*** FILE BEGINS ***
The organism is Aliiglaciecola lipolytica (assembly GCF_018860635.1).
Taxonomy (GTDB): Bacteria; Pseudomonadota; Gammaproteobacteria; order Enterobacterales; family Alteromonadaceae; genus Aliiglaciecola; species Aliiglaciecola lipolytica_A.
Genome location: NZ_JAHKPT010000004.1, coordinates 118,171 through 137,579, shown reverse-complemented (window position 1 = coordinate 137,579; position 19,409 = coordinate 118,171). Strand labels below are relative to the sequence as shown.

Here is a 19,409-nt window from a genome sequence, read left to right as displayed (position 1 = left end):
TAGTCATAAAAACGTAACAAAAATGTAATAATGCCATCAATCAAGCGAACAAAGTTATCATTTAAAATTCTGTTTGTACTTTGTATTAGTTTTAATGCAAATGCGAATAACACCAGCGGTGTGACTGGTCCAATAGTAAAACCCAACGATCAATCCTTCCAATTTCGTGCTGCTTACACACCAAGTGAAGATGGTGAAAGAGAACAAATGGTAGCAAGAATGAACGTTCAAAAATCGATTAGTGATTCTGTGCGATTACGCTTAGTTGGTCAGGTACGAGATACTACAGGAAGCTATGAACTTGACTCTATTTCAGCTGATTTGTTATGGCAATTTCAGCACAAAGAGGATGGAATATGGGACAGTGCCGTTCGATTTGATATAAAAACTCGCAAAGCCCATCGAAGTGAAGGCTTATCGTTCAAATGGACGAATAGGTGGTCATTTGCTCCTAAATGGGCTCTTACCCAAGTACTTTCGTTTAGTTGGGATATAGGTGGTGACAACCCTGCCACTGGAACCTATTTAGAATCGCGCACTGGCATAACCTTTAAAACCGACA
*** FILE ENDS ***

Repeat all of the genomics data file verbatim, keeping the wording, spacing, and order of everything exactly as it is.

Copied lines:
The organism is Aliiglaciecola lipolytica (assembly GCF_018860635.1).
Taxonomy (GTDB): Bacteria; Pseudomonadota; Gammaproteobacteria; order Enterobacterales; family Alteromonadaceae; genus Aliiglaciecola; species Aliiglaciecola lipolytica_A.
Genome location: NZ_JAHKPT010000004.1, coordinates 118,171 through 137,579, shown reverse-complemented (window position 1 = coordinate 137,579; position 19,409 = coordinate 118,171). Strand labels below are relative to the sequence as shown.

Here is a 19,409-nt window from a genome sequence, read left to right as displayed (position 1 = left end):
TAGTCATAAAAACGTAACAAAAATGTAATAATGCCATCAATCAAGCGAACAAAGTTATCATTTAAAATTCTGTTTGTACTTTGTATTAGTTTTAATGCAAATGCGAATAACACCAGCGGTGTGACTGGTCCAATAGTAAAACCCAACGATCAATCCTTCCAATTTCGTGCTGCTTACACACCAAGTGAAGATGGTGAAAGAGAACAAATGGTAGCAAGAATGAACGTTCAAAAATCGATTAGTGATTCTGTGCGATTACGCTTAGTTGGTCAGGTACGAGATACTACAGGAAGCTATGAACTTGACTCTATTTCAGCTGATTTGTTATGGCAATTTCAGCACAAAGAGGATGGAATATGGGACAGTGCCGTTCGATTTGATATAAAAACTCGCAAAGCCCATCGAAGTGAAGGCTTATCGTTCAAATGGACGAATAGGTGGTCATTTGCTCCTAAATGGGCTCTTACCCAAGTACTTTCGTTTAGTTGGGATATAGGTGGTGACAACCCTGCCACTGGAACCTATTTAGAATCGCGCACTGGCATAACCTTTAAAACCGACA